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  1. #1

    Default Can a Trust Be Broken if We Do Nothing

    My question involves estate proceedings in the state of: WV

    There is a trust created and signed by my husband's mother and her sister (my husband's aunt), regarding a piece of land inherited from grandmother. This was created so that all children and grandchildren can enjoy this land (there is a cabin on it) and nothing can be done with the land until all the grandchildren are grown. The executors and the kids can opt out of trust, but cannot dissolve the trust. MIL and the aunt are executors. When cannot do their duties, it is written their children become the executors. My husband's aunt changed her mind and is suing to dissolve the trust. She has made it very difficult for MIL, aunt will not agree on even basic repairs to property and will not make provisions to pay property taxes (think MIL paid taxes last year). As my MIL was tired of fighting her, agreed. If the trust is dissolved it would revert back to original will, where each daughter receives 50/50 the property. That's when they found out they couldn't dissolve the trust without all the children's agreement. The aunt's children will agree with what she wants. My husband's siblings want to do what will make my MIL most happy. However my husband (and I) feel it is best to keep the trust. MIL wants my husband to write a letter of his intentions. He verbally told his intentions (wants to keep the trust). However she also wants him to write his 2nd and 3rd choices. If he did that, could she then override his first choice and dissolve the trust? And does he even need to write a letter? She has assigned a lawyer to represent us and our children, but we have never even spoken to him.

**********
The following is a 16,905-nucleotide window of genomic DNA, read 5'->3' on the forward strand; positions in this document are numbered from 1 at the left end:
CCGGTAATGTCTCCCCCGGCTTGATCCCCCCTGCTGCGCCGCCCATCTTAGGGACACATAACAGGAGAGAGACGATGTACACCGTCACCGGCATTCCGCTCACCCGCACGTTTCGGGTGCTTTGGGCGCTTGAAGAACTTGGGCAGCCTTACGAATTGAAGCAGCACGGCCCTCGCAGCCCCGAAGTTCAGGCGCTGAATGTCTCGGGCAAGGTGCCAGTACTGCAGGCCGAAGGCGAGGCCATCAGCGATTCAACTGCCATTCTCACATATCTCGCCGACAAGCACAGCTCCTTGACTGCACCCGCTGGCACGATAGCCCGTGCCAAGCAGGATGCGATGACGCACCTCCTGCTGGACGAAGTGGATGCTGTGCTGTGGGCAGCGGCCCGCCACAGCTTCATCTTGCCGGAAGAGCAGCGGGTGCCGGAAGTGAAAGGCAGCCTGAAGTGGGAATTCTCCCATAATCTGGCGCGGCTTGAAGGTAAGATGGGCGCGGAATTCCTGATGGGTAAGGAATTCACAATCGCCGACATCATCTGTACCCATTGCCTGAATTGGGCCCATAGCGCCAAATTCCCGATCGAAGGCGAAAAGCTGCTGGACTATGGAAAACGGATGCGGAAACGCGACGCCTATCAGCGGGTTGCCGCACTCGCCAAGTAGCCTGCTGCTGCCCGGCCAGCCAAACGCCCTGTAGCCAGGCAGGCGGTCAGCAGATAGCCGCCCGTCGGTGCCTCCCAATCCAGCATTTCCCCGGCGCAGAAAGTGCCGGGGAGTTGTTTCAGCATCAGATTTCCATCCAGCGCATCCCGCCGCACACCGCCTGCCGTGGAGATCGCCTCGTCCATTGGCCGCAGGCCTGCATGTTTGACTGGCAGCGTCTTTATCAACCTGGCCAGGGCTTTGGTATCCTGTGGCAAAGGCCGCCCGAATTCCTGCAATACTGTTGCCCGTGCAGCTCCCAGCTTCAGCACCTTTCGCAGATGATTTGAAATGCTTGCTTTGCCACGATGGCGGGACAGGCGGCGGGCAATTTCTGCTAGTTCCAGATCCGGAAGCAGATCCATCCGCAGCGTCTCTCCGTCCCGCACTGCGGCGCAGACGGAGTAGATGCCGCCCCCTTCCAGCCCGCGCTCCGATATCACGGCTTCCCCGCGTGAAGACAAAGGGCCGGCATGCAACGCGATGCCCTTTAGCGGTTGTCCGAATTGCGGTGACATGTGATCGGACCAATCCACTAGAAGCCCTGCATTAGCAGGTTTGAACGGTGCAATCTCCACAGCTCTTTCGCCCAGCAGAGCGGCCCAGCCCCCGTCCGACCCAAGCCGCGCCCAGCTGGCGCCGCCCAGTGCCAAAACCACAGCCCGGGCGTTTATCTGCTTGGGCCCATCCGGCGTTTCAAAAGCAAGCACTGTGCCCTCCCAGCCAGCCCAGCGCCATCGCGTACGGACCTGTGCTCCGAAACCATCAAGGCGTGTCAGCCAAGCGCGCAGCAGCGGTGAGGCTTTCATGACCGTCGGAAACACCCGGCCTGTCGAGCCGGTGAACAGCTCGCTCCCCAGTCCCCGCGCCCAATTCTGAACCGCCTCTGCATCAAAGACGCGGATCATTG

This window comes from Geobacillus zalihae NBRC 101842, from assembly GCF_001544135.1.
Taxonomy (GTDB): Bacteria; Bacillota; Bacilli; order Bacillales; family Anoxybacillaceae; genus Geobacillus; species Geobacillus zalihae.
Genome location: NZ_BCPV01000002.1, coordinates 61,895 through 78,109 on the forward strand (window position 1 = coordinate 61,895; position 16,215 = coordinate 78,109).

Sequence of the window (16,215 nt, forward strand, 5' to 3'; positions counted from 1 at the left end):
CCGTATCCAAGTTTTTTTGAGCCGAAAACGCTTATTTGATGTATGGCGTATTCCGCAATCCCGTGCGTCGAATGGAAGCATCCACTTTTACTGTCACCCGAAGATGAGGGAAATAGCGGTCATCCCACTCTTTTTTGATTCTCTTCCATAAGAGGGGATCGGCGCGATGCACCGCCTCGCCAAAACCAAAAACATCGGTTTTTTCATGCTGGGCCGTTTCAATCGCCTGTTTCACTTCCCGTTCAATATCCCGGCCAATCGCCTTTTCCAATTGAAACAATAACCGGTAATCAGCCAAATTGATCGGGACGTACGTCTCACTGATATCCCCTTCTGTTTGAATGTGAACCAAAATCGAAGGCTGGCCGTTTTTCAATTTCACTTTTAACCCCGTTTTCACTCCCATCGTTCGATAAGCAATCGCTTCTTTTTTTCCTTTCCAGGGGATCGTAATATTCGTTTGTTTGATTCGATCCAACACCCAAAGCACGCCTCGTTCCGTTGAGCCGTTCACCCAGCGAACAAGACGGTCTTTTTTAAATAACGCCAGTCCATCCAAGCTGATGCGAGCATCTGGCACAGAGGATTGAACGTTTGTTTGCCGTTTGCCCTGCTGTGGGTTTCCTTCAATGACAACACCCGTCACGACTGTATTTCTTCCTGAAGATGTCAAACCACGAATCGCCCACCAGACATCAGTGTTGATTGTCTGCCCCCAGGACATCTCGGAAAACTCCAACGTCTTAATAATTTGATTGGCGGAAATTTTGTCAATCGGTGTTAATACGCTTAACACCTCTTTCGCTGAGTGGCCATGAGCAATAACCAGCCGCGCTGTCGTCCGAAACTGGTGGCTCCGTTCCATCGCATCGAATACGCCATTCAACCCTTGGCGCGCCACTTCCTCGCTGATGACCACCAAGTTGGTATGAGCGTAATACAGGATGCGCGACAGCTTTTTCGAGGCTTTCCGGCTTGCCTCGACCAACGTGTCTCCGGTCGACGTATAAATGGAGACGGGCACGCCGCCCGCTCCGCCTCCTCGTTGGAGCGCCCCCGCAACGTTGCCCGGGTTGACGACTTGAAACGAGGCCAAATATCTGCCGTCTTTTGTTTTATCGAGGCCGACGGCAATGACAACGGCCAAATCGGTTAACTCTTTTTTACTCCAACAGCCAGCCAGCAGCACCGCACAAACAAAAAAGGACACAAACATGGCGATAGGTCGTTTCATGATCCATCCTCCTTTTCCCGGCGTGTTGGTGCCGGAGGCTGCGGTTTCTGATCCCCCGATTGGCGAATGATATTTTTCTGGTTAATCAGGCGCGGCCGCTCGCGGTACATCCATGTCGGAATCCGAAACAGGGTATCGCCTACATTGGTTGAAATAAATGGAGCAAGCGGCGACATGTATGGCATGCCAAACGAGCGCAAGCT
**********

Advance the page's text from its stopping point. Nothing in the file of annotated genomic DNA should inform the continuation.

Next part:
2. #2
    Join Date
    Sep 2005
    Behind a Desk

    Default Re: Can a Trust Be Broken if We Do Nothing

    If you have a lawyer "assigned" to represent you, whatever that means, why not call the lawyer?

    What type of trust are we talking about?

    I am skeptical that if your husband wrote a letter, "I oppose dissolving the trust; but if I were to change my mind I would first prefer option X and second option Y", would have any legal significance beyond his initial expression of opposition. But even if I had full information about the trust, I can't tell you the legal significance of a letter that hasn't even been written.

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